King Khan and The Shrines

King Khan and The Shrines

King Khan and The Shrines

Cafe Eleven, St. Augustine, FL • February 8, 2012

There’s a lesson to be learned tonight. Even though James Brown was resolutely fastidious in his appearance to the point of fining backing musicians if their shoes weren’t polished to his liking, he knew that the best soul, the real heavy stuff, was rooted in absolute chaos and high-tension disorder. Garage rock potentate King Khan (usually of the superlative King Khan & BBQ Show) has decided to push that latter point to its apotheosis with his auto-destruct soul orchestra, The Shrines. The scene’s already chaos inside the jam-packed Café Eleven… I don’t know man, the college kids that congregate in this venue are crazy to begin with, and they’ve already been whipped into a frenzy by opener the Jacuzzi Boys. To my ears it’s pretty lackluster stuff, the equivalent of the Stones trying to share the stage with James Brown at the TAMI Awards and looking like a bunch of preening kids.

King Khan and The Shrines

Matthew Moyer
King Khan and The Shrines

After an anxious wait, from all corners of the club various Shrines begin to materialize onstage. There’s the stick-thin keyboardist who looks like a mod Chris Kattan, perched on the very lip of the stage, his keyboard jutting into the crowd. There’s the horn section that looks like members of a German industrial band, but RAVE it up like The J.B.’s. There’s the drummer who looks like a member of Crowbar. There’s the percussionist who for real shared stages with Curtis Mayfield and Stevie Wonder. There’s the bass player and guitarist who look like they were in a Big Black cover band. The sheer visual anarchy of the players is in stark contrast to their fucking razor sharp tightness and is admissible evidence of King Khan’s mad genius as a (big) bandleader.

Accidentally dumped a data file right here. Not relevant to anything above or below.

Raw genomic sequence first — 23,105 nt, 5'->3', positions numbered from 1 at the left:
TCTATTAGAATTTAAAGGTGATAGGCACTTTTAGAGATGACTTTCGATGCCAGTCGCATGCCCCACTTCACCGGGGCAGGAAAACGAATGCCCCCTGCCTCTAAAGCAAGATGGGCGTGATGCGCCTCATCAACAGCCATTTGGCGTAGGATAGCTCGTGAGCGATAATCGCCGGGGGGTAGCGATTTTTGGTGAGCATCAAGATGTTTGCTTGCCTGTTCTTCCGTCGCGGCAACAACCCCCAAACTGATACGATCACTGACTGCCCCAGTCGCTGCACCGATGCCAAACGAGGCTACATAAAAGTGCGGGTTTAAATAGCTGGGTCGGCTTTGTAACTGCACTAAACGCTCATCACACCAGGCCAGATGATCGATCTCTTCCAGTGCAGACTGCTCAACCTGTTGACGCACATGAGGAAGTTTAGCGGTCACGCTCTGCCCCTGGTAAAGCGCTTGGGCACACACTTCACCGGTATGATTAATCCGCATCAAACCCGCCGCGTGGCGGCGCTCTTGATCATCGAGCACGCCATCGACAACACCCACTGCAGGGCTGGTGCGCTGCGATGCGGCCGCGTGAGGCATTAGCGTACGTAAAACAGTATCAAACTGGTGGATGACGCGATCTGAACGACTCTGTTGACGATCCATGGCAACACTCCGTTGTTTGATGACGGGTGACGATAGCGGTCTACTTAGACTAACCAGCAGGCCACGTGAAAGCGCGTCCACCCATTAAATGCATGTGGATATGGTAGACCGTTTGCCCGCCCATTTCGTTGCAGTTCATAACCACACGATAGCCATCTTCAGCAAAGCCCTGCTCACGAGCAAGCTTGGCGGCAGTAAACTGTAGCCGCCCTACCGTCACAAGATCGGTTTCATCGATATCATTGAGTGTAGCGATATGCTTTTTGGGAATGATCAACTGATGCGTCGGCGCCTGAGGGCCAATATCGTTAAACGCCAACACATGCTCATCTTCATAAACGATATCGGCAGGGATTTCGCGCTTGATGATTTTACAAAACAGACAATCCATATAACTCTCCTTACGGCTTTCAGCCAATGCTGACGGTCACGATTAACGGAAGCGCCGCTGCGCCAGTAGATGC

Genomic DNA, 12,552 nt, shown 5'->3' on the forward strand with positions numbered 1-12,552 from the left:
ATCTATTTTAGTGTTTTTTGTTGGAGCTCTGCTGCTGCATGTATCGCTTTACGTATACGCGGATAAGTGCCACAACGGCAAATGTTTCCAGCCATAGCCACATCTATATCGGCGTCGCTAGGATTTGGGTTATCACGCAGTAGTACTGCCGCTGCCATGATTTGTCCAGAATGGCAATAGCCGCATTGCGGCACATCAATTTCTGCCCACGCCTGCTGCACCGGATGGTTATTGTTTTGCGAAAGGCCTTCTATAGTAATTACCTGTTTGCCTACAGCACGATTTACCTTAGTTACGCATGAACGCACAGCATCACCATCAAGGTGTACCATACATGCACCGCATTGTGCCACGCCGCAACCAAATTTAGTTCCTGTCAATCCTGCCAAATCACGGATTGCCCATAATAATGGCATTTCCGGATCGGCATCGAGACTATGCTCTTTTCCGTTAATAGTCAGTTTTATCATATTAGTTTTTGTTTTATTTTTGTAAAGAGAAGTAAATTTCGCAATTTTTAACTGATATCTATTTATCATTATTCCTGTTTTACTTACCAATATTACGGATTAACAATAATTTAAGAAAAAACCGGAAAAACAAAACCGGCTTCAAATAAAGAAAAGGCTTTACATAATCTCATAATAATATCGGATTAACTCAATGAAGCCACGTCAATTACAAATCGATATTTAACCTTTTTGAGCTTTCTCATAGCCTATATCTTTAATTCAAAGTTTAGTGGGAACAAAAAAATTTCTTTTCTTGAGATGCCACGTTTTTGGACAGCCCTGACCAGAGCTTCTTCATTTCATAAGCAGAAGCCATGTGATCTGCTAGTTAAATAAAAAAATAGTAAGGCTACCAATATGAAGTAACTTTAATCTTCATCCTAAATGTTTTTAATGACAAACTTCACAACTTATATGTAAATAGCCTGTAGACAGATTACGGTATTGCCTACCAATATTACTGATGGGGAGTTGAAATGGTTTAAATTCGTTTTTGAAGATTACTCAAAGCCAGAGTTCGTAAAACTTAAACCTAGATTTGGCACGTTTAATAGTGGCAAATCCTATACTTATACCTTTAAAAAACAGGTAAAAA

Matthew Moyer

And speak of the devil, Khan storms through the crowd and jumps up on the stage, a vision of Screamin’ Jay Hawkins’ regal madness in cape, feathery crown, glittery tunic, and necklace made of (human?) bones. Cue scenes of total batshit insanity. With a feverish intensity pitched midway between the Fabulous Flames, the Make-Up, and the Cramps, King Khan and the Shrines maintain an almost unbelievable level of intensity, without even a droplet of sweat between them.

Matthew Moyer

The keyboardist repeatedly launches his keyboard into the crowd. The horn section delights in noir blurts and free-jazz squiggles equally, and then all drop their instruments to pick up tambourines and stomp into the crowd for a good ol’ communal raveup. Meanwhile Khan strips off layer after layer of clothes until he’s left with just underwear, cape, and crown. He picks up a guitar occasionally like a lightning rod to harness the flashpaper energy in the room, but he’s even better when he’s going all Bela Lugosi with his cape or leaning forward into the front rows and preaching one-on-one soul-noise gospel to eager converts.

King Khan

Matthew Moyer
King Khan

They finally take a group bow and leave the stage, save for one sax player who keeps blowing until the rest of the band clambers back onstage. And the familiar three-note organ line of motherfucking SUICIDE’S “Ghost Rider” rings out. Yep, it’s a gloriously sprawling supercharged version and Khan has got all the Alan Vega-isms down COLD. Bliss, thanks for asking. They follow it up with fix or six more numbers before the band devolves into gleeful chaos. instruments are dismantled, band members throw themselves into the teeming crowd, and King Khan and the Jacuzzi Boys’ singer huddle up for some good old primal scream therapy. That’s a show.

King Khan:

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